Monday 16 September 2019

Letters to the Editor: 'Sinn Féin can change history – so what is the hold up then?'

Former Sinn Fein President Gerry Adams. Photo: PA
Former Sinn Fein President Gerry Adams. Photo: PA
Letters to the Editor

Letters to the Editor

It is time Sinn Féin grew up and stopped living in the past. In a recent interview on the Troubles, Gerry Adams stated:  “All thinking republicans are committed to peaceful and democratic means.”

Well if Gerry is committed to democratic means, why doesn’t Sinn Féin take its seats in Westminster?

This is one time Sinn Féin can change the course of history, and I would like to know what is keeping it from doing so.

Brian O’Keeffe

Greystones, Co Wicklow

Why is the law turning a blind eye to drink-driving?

So after all that emerged from the penalty-points scandal, which resulted in the high-ranking resignations of both government and Garda personnel, it seems nothing has changed.

It would appear individuals can laugh up their sleeve if they are caught drink-driving and just walk away from the bench.

This week we learned one in three caught drink-driving had no action taken against them, and we have no idea why because

the reasons given by a judge were not recorded in any court records and, in any case, judges do not have to give any explanation for their decisions.

After the tribunal, we all thought – at least I did – the loophole that allowed a blind eye to traffic offences was surely a thing of the past and, no matter how well connected an individual might be in society, it would not save them.

How naïve of me, I should have known better. No explanation given, no reasoning of the decision entered into any court records, just dismissed.

Even when we amend laws to deal with loopholes, another loophole can appear.

Anthony McGeough

Tallaght, Dublin

Fleadh was a delight for young and old once more

When I learned that the Fleadh, the annual Irish national festival of music, song and dance, was to be held in Drogheda in my native Co Louth in 2018, I knew I had to get there to support it.

I took the train to Drogheda and spent a few hours on its streets, soaking up the atmosphere of relaxation, friendliness and a wonderful display of musical talent by people of all ages.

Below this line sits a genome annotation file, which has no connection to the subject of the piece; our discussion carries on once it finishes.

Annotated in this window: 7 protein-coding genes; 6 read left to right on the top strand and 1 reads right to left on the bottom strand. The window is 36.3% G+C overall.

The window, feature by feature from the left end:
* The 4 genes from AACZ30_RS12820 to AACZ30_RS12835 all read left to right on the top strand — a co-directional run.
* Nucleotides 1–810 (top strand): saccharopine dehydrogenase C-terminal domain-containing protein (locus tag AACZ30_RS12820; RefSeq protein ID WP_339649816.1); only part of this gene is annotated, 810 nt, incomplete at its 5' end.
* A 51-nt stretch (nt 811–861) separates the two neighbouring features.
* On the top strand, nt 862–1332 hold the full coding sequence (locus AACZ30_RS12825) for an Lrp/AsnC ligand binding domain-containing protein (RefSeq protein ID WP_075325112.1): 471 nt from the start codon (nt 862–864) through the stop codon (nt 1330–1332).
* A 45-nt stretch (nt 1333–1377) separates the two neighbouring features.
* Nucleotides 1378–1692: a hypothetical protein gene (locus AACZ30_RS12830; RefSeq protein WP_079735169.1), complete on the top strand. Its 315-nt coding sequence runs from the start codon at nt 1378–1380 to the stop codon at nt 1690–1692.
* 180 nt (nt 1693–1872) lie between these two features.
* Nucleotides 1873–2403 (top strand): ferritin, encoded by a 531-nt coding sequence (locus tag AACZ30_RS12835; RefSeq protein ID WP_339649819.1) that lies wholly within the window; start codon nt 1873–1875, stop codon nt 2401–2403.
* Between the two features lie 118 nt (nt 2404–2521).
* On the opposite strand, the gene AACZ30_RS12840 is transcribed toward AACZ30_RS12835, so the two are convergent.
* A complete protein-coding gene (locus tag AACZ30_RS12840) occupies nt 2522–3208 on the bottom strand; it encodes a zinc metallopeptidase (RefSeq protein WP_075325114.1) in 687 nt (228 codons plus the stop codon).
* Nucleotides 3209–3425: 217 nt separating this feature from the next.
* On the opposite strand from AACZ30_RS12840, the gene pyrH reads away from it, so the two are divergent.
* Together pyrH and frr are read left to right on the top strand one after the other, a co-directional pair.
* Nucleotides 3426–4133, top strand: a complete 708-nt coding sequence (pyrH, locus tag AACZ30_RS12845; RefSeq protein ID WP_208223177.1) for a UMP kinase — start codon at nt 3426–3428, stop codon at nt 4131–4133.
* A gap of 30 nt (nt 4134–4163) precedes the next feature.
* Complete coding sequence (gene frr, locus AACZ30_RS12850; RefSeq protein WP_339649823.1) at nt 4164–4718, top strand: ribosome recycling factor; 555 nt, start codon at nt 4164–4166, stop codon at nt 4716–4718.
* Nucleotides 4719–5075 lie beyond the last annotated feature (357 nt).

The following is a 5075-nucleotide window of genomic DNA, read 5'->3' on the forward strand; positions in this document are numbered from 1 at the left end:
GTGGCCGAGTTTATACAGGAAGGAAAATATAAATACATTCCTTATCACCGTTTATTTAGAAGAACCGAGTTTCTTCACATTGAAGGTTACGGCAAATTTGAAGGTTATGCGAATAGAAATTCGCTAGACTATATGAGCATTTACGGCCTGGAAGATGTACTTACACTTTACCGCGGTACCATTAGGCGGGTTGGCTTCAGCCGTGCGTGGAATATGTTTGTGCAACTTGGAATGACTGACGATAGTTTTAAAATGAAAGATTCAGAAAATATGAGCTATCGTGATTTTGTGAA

It was free entertainment at its best.

I took my harmonica out of my pocket  and wasn’t slow to join in with a group or  two of young musicians who were sitting  or standing casually among walkers on the streets.

The informality and spontaneity was delightful.

I didn’t go to the Fleadh this year but I certainly enjoyed nine hours over three nights of it on television – non-stop quality entertainment by old and young from all over Ireland and abroad as well.

I remarked that many in the audience on the streets were standing – a sure sign that they were enjoying themselves.

I was pleased to hear Irish spoken often.

The three young continuity announcers were excellent, and some others weren’t slow to throw in their own “cúpla focal”.

I am looking forward to the Fleadh next year – in Mullingar, I’ve heard.

Seoirse De Faoite

Ath Cliath

Shefflin the Wise shrugs his shoulders at others’ elbows

I awoke and there it was. I stared at it in wonder for days on end, not knowing what  it was.

That is, until last Sunday when Henry Shefflin named it as ‘my elbow’.

He put my mind at rest by reminding me that indeed it wasn’t part of my body, but something apart.

Henry is a wise man, despite what people say about sports pundits not knowing ‘their arse from their elbow’.

Henry stands out as that rare exception.

Billy O’Riordan

Clonmel, Co Tipperary

Only honest path for Boris is in calling a general election

Although I am a Conservative Party  voter who voted for Brexit in 2016, the only honest course of action is for Boris Johnson to call an immediate general election before the UK is scheduled to leave the EU on October 31.

His parliamentary wafer-thin majority demands no less. If he wins, let him govern, unhindered, thereafter.

If he sincerely believes in Brexit as I do, he should seize the opportunity to silence his critics before they wrest the initiative from him in the near-future.

There’s no shame – even if he lost – as all parties would know what a Conservative victory meant.

Dominic Shelmerdine

London, UK

Irish Independent

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